John Legend is the rare artist who admits to listening to his critics, so while I don’t think constructive criticism is any more a necessity for a successful review than explicitly telling readers whether or not an album is worth their hard-earned 10 bucks, I occasionally find myself doing just that when I genuinely like an artist. Legend suffers from a similar condition as the comparable Alicia Keys: When he isn’t singing like he’s simultaneously sucking on a throat lozenge, as he does on the opening track of his new album, Love in the Future, Legend’s voice is supple and enveloping, but in the absence of exceptionally strong songwriting (his debut single, “Ordinary People,” being one example), he requires exceptionally strong production to keep and hold your attention.
Like his previous efforts, Love in the Future, his first solo album in five years, is uneven in that regard. The back-to-back standouts “Save the Night” and the Q-Tip-produced “Tomorrow,” respectively, feature a prominent loop of what sounds like children giggling and a crisscrossing vocal arrangement, while “Made to Love,” co-produced by longtime collaborators Dave Tozer and Kanye West, coasts along on a rhythm collage of tribal handclapping and djembe drums reminiscent of West’s 808s & Heartbreak. Other tracks, like the brief “Hold on Longer” and “Dreams,” feel more like zygotes than fully formed songs, with the latter only becoming interesting in the final 30 seconds when Legend’s voice morphs into a Vocorder solo.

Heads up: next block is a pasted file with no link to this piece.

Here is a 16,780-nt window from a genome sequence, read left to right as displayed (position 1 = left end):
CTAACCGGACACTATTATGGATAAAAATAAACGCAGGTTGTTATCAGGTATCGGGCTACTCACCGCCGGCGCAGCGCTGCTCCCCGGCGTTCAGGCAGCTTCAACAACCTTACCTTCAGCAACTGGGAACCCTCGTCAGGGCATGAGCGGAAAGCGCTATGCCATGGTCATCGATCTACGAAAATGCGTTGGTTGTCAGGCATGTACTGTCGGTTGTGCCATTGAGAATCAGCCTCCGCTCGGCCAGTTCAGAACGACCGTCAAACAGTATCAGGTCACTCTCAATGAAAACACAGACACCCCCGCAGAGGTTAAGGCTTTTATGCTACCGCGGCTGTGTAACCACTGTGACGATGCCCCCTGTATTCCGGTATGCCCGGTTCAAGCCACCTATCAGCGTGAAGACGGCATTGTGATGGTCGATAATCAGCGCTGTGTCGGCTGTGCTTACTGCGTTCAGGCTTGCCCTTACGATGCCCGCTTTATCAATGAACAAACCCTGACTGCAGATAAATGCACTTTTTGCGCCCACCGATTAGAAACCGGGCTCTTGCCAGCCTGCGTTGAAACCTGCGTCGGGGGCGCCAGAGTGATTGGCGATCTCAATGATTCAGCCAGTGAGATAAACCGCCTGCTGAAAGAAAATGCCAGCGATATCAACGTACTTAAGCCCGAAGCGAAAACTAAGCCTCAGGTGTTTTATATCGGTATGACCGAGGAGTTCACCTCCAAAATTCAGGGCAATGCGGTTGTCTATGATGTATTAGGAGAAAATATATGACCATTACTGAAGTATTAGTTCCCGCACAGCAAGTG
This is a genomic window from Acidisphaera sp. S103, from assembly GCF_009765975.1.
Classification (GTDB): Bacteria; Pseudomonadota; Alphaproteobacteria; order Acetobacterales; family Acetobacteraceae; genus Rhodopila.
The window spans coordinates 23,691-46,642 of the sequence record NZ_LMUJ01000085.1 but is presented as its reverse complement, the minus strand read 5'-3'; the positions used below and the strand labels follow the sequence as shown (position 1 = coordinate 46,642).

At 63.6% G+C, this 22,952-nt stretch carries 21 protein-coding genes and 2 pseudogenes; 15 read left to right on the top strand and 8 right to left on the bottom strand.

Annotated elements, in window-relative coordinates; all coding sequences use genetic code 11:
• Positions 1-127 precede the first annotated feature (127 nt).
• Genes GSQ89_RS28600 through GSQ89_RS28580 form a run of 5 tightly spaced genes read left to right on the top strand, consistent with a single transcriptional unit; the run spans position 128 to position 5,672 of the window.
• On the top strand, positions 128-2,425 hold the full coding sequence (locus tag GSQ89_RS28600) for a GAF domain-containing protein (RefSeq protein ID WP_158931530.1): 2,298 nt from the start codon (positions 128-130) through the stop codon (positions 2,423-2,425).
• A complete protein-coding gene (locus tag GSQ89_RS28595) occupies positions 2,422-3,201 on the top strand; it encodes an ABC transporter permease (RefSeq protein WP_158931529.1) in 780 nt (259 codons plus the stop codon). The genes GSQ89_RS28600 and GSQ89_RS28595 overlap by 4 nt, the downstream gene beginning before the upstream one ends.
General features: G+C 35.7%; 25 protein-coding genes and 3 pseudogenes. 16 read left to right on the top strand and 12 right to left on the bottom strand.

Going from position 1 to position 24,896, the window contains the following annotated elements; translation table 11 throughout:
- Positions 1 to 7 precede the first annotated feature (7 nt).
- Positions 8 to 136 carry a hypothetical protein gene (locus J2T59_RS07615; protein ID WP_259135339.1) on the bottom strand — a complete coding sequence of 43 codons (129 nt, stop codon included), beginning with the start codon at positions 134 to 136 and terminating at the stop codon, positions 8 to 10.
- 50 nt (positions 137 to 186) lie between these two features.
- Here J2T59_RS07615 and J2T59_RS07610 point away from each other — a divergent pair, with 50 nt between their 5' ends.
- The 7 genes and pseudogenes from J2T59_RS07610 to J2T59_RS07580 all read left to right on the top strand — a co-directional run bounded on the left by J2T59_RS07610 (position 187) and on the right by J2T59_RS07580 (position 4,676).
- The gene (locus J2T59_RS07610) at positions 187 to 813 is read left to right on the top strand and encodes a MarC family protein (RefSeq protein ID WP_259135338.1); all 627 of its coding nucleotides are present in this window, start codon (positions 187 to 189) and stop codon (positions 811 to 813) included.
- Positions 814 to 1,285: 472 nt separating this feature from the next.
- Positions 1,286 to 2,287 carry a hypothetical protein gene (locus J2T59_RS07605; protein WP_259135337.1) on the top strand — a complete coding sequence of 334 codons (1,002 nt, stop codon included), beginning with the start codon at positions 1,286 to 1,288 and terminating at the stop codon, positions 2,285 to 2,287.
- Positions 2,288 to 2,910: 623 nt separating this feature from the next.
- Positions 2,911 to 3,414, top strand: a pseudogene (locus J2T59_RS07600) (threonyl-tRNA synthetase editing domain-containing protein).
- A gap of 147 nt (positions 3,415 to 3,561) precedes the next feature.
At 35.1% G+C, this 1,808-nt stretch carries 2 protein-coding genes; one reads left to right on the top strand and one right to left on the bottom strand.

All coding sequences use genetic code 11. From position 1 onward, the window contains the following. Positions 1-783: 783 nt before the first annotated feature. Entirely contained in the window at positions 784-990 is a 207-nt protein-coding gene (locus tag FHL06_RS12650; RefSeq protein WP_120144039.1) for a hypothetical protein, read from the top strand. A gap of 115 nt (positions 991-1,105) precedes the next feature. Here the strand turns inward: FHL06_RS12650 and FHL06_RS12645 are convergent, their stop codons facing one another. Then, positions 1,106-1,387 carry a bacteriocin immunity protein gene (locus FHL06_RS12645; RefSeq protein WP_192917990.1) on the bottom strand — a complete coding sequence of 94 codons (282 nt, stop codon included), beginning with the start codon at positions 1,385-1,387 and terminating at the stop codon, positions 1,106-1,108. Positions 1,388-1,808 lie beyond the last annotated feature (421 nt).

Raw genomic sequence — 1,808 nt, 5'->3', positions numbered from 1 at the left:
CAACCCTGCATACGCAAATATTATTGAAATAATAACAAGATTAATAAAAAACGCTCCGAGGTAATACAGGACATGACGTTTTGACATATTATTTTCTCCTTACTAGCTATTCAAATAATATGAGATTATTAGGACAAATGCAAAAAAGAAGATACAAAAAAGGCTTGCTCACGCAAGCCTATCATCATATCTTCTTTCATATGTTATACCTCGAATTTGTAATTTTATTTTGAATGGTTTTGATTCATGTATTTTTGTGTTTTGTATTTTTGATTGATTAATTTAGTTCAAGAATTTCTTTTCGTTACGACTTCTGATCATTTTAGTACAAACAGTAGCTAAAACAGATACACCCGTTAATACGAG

Though Love in the Future purportedly has its ear on the future, Legend frequently draws on his past, most notably with a subtle melodic nod to “Ordinary People” buried inside the cool “Wanna Be Loved.” He takes stock of his extravagant lifestyle on the album’s first single, “Who Do We Think We Are,” which, thanks to a verse by Rick Ross cataloging a list of indulgences, doubles as a comment on hip-hop’s excess. But the track falls back on a tired Kanye trick of employing an old-school soul sample to capture a vintage vibe, and while it certainly complements the texture of Legend’s smooth pipes, the effect feels more dated than retro in 2013. At 16 tracks, the album moves surprisingly fast, with few songs outstaying their welcome, but it ultimately fails to successfully push Legend into the future.